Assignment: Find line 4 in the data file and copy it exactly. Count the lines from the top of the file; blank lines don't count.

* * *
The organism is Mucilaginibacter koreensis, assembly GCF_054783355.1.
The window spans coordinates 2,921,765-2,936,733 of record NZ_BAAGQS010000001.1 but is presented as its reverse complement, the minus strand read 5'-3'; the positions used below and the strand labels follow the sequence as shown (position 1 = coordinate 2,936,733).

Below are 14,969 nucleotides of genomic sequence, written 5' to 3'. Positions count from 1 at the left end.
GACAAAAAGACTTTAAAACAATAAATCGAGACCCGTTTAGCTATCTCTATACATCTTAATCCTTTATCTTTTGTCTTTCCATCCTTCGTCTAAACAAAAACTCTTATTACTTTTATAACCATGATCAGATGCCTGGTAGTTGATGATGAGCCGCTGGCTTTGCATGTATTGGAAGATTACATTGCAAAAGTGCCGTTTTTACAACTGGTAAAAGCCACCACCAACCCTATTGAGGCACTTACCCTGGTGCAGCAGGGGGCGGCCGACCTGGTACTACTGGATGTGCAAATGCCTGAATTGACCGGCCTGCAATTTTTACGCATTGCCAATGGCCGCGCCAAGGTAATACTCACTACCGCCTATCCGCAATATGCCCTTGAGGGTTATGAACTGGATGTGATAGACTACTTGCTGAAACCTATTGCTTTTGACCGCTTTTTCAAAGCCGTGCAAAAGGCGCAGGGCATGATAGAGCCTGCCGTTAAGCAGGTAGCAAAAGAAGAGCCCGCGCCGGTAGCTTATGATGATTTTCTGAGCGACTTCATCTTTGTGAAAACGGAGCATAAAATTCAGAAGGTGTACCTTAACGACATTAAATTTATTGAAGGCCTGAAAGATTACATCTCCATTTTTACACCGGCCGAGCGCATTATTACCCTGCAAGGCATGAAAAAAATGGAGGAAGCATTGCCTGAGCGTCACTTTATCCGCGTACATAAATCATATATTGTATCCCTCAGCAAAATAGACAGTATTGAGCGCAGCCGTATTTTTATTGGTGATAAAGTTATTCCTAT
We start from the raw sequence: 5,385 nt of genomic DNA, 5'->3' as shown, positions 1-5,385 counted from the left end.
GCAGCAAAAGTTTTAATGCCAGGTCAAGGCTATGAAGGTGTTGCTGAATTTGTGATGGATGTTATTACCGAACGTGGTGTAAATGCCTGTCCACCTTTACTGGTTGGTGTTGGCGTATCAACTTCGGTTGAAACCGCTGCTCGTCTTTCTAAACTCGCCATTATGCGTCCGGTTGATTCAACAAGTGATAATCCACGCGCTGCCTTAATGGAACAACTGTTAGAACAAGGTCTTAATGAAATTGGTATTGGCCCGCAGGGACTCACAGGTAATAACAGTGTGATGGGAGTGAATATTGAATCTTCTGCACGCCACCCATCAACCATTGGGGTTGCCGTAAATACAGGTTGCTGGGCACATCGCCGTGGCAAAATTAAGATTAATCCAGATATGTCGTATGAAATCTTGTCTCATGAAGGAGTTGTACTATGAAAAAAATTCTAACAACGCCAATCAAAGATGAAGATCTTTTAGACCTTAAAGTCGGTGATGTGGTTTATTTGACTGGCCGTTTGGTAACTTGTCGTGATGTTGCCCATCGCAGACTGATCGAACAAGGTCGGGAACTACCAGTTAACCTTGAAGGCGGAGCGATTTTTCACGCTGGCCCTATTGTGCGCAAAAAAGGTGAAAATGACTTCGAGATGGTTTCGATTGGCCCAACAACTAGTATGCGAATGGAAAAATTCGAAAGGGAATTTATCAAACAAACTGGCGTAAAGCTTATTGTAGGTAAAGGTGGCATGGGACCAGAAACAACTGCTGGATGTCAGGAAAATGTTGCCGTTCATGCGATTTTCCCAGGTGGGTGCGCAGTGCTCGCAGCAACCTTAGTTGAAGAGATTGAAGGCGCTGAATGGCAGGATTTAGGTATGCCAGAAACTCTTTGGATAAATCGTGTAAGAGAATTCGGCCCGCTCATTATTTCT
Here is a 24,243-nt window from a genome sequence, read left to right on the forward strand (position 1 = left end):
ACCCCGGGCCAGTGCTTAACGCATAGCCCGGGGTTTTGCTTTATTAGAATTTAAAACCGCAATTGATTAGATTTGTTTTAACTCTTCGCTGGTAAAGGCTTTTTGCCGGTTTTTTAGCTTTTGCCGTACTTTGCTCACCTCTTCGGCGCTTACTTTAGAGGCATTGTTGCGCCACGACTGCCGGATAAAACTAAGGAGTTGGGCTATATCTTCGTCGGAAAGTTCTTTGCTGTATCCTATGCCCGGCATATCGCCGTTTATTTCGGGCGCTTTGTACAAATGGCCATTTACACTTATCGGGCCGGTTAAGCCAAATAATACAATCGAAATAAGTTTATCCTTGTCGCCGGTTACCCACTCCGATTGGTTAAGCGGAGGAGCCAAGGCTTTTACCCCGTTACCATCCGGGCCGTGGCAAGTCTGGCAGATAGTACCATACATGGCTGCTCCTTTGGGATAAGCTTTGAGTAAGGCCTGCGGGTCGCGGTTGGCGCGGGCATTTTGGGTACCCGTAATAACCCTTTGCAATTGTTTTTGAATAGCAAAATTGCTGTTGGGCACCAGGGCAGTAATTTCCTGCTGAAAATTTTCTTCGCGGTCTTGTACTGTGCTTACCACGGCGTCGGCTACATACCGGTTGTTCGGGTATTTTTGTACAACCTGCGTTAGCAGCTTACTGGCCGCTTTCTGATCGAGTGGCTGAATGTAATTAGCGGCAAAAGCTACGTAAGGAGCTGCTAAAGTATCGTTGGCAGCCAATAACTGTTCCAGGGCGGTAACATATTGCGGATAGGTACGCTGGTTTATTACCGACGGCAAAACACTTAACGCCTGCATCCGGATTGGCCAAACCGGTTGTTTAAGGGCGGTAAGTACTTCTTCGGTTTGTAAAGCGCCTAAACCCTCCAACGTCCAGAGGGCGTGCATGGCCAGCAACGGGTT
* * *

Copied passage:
GACAAAAAGACTTTAAAACAATAAATCGAGACCCGTTTAGCTATCTCTATACATCTTAATCCTTTATCTTTTGTCTTTCCATCCTTCGTCTAAACAAAAACTCTTATTACTTTTATAACCATGATCAGATGCCTGGTAGTTGATGATGAGCCGCTGGCTTTGCATGTATTGGAAGATTACATTGCAAAAGTGCCGTTTTTACAACTGGTAAAAGCCACCACCAACCCTATTGAGGCACTTACCCTGGTGCAGCAGGGGGCGGCCGACCTGGTACTACTGGATGTGCAAATGCCTGAATTGACCGGCCTGCAATTTTTACGCATTGCCAATGGCCGCGCCAAGGTAATACTCACTACCGCCTATCCGCAATATGCCCTTGAGGGTTATGAACTGGATGTGATAGACTACTTGCTGAAACCTATTGCTTTTGACCGCTTTTTCAAAGCCGTGCAAAAGGCGCAGGGCATGATAGAGCCTGCCGTTAAGCAGGTAGCAAAAGAAGAGCCCGCGCCGGTAGCTTATGATGATTTTCTGAGCGACTTCATCTTTGTGAAAACGGAGCATAAAATTCAGAAGGTGTACCTTAACGACATTAAATTTATTGAAGGCCTGAAAGATTACATCTCCATTTTTACACCGGCCGAGCGCATTATTACCCTGCAAGGCATGAAAAAAATGGAGGAAGCATTGCCTGAGCGTCACTTTATCCGCGTACATAAATCATATATTGTATCCCTCAGCAAAATAGACAGTATTGAGCGCAGCCGTATTTTTATTGGTGATAAAGTTATTCCTAT